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Swiss Air Force

The Cold War

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FLORIDA radar antenna.
During the Cold War, which pitted the West and Soviet Union against each other and lasted from the end of the war in 1945 until the fall of the Berlin Wall in 1989, a multitude of nuclear weapons and thousands of conventionally armed fighter bombers were stationed throughout Europe. The Warsaw Pact and the North Atlantic Treaty Organisation (NATO) created a 'balance of terror.' Spurred on by this situation, aerial warfare technology raced ahead.


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DH-100 Vampire – the first jet aircraft introduced in the Air Force.
These international developments had a direct bearing on Switzerland's overall armament strategy. With the introduction of the Vampire in 1946, the Air Force took an early and bold step into the jet age. Very soon a decision was made to invest in the building of caverns for aircraft, the establishment of command and control and an underground Operations Centre.


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In 1952 3 Hiller helicopters were procured.
1954 was marked by three major events: the opening of the first Air Radar Recruit School, the commissioning of the first early warning radar systems and the introduction of the concept of mountain radar stations. This led, in 1965, to the acquisition of the early warning and command guidance system Florida, which is currently being replaced by the newer Florako system.


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BL-64 Bloodhound, in service until 1999.
In the Sixties, several important projects for the strengthening of ground-based anti-aircraft defence were realised, among them the radar-equipped medium-calibre guns with the integrated fire control system 63 'Superfledermaus,' as well as the Bloodhound missile system (in operation from 1964 to 1999).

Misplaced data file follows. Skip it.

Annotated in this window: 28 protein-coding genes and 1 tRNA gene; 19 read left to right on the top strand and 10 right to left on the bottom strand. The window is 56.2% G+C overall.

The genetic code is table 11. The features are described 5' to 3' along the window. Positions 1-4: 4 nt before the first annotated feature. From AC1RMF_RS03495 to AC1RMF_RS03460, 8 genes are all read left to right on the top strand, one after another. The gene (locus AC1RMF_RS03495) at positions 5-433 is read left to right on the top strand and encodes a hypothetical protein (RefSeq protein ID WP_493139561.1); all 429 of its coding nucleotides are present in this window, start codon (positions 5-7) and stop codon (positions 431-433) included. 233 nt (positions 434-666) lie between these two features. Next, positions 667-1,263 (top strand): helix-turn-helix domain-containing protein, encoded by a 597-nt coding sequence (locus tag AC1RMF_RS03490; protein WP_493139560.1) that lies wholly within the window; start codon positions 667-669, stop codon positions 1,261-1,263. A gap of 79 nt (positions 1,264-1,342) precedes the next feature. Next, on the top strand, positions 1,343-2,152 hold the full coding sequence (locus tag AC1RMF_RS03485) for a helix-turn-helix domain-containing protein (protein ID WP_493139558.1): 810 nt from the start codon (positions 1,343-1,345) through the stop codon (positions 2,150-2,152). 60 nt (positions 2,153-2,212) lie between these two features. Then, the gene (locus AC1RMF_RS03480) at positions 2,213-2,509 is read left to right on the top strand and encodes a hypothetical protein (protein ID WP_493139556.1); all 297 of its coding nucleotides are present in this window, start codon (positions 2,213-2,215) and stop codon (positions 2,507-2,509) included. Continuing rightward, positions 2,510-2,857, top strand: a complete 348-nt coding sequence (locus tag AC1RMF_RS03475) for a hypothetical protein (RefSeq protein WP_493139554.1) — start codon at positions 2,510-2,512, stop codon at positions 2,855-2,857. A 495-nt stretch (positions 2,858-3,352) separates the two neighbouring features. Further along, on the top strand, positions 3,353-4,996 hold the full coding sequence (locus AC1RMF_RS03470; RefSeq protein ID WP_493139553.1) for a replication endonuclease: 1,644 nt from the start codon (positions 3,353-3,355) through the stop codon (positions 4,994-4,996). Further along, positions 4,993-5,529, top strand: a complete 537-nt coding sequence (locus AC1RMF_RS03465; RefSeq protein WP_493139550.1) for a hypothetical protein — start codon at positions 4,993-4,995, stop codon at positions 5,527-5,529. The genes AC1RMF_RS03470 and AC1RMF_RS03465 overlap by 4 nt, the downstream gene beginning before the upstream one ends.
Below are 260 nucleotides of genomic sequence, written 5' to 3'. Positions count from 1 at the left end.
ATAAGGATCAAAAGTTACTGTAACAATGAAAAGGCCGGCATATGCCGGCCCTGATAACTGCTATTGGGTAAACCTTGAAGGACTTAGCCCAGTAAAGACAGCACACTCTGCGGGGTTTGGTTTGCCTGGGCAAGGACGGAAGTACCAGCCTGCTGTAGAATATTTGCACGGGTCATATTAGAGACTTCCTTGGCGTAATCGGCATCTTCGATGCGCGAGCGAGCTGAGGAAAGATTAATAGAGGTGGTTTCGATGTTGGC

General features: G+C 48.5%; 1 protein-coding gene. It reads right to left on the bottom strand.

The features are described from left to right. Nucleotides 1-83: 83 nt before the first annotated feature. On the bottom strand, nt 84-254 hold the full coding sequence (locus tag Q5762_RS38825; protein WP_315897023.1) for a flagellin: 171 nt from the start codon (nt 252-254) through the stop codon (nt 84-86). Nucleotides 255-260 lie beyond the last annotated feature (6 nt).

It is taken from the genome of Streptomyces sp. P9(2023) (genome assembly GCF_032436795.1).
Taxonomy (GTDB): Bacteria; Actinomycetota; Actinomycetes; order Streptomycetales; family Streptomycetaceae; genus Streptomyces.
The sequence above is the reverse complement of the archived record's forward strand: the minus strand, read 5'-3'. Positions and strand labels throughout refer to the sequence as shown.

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Mirage IIIS, in service 1964 -1999.
Switzerland's own development of combat aircraft was discontinued in 1958 after the termination of Projects P-16 and N-20. In 1964 the procurement of the Mirage fighter (Mirage IIIS in operation until 1999) caused a scandal due to the severe budget overrun involved. Head of the Air Force Etienne Primault, Chief of the General Staff Jakob Annasohn and Defence Minister Paul Chaudet sooner or later all had to resign or left prematurely. What followed was the complete restructuring of the Air Force and Anti-Aircraft Defence Force effective as of February 1, 1968. This led to a separation of users and procurement officials. Air Force, Air Base Logistics and Anti-Aircraft Defence were converted into brigades, and the Armed Forces Meteorological Group and Avalanche Rescue Service were assigned to the Air Force and Anti-Aircraft Command. Today's Parascout Company was established in 1969.


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From 1964 – 1994 the Patrouille Suisse flew Hunter aircraft.

1972 was the year of historic major maneuvers, with 22,000 participants, and also of the zero decision by the Swiss cabinet concerning the proposed procurement of a new ground support aircraft. The evaluation proceedings forming the basis for the decision between the American LTV A-7 Corsair II ground attack aircraft and the French Dassault Milan fighter-bomber caused a rift within the Air Force.



The growing significance of electronic warfare brought about the first systems operator training programme, in 1979. C³I Brigade 34, formed ad hoc in 1984, was converted to a regular brigade in 1991.








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Landings on motorways in the 80s.

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    Last updated: 26.07.2012
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